Jobs on jobs

Tuesday, June 14th, 2005 1:07 am by Neal

Wired reports on Apple-brain Steve Jobs’ 2005 Stanford commencement speech. Naturally, he had some interesting anecdotes:

“Your time is limited so don’t let it be wasted living someone else’s life,” Jobs said to a packed stadium of graduates, alumni and family.

. . .

Jobs, 50, said he attended Reed College in Portland, Oregon but dropped out after only eight months because it was too expensive for his working-class family. He said his real education started when he “dropped in” on whatever classes interested him — including calligraphy.

Jobs said he lived off 5-cent soda recycling deposits and free food offered by Hare Krishnas while taking classes.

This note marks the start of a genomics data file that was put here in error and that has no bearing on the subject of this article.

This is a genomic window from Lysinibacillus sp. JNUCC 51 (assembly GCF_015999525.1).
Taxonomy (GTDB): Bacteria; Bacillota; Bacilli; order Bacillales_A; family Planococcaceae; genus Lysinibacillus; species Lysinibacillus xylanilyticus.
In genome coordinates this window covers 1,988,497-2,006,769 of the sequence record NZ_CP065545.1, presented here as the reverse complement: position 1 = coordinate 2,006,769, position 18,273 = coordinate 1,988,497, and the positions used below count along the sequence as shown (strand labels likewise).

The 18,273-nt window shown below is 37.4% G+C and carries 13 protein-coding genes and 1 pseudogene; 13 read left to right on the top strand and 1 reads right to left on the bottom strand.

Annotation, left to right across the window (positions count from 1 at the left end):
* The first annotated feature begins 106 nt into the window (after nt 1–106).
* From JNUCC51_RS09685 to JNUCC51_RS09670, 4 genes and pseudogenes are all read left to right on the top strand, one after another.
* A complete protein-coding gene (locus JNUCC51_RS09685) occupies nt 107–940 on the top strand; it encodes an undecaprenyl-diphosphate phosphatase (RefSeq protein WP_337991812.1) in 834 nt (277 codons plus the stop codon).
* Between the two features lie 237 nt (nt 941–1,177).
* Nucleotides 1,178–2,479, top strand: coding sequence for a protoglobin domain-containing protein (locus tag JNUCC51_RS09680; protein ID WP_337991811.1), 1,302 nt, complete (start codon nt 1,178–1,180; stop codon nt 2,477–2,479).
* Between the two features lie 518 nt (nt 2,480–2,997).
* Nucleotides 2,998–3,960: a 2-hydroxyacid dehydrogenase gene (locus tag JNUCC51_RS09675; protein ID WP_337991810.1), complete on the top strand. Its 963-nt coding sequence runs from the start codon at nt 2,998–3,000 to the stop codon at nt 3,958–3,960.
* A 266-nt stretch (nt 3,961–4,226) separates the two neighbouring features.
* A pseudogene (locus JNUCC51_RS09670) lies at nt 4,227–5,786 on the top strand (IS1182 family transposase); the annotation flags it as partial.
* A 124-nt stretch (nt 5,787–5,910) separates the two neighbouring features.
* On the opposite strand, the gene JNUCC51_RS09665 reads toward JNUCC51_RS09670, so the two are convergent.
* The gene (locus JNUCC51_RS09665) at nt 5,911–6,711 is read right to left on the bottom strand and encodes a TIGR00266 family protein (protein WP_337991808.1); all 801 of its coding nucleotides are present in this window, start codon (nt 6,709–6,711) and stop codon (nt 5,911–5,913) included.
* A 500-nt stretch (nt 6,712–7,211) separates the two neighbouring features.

He told the graduates that few friends could see the value of learning calligraphy at the time but that painstaking attention to detail — including mastering different “fonts” — was what set Macintosh apart from its competitors.

“If I had never dropped out I might never have dropped in on that calligraphy,” Jobs said.

And, if you had any doubts about his dedication, well there’s this:

When he was diagnosed with cancer, Jobs said his doctor told him he only had three-to-six months to live. He later found out he had a rare, treatable form of the disease — but he still learned a tough lesson.

“Remembering you are going to die is the best way to avoid the fear that you have something to lose,” he said.

Steve Jobs is an amazing man. Mr. Jobs, I personally want to thank you for my 17″ G4 Powerbook. Its an incredible machine. I look forward to the next version of OS X which you should rename “Texan” — the one that eats “Longhorn”.

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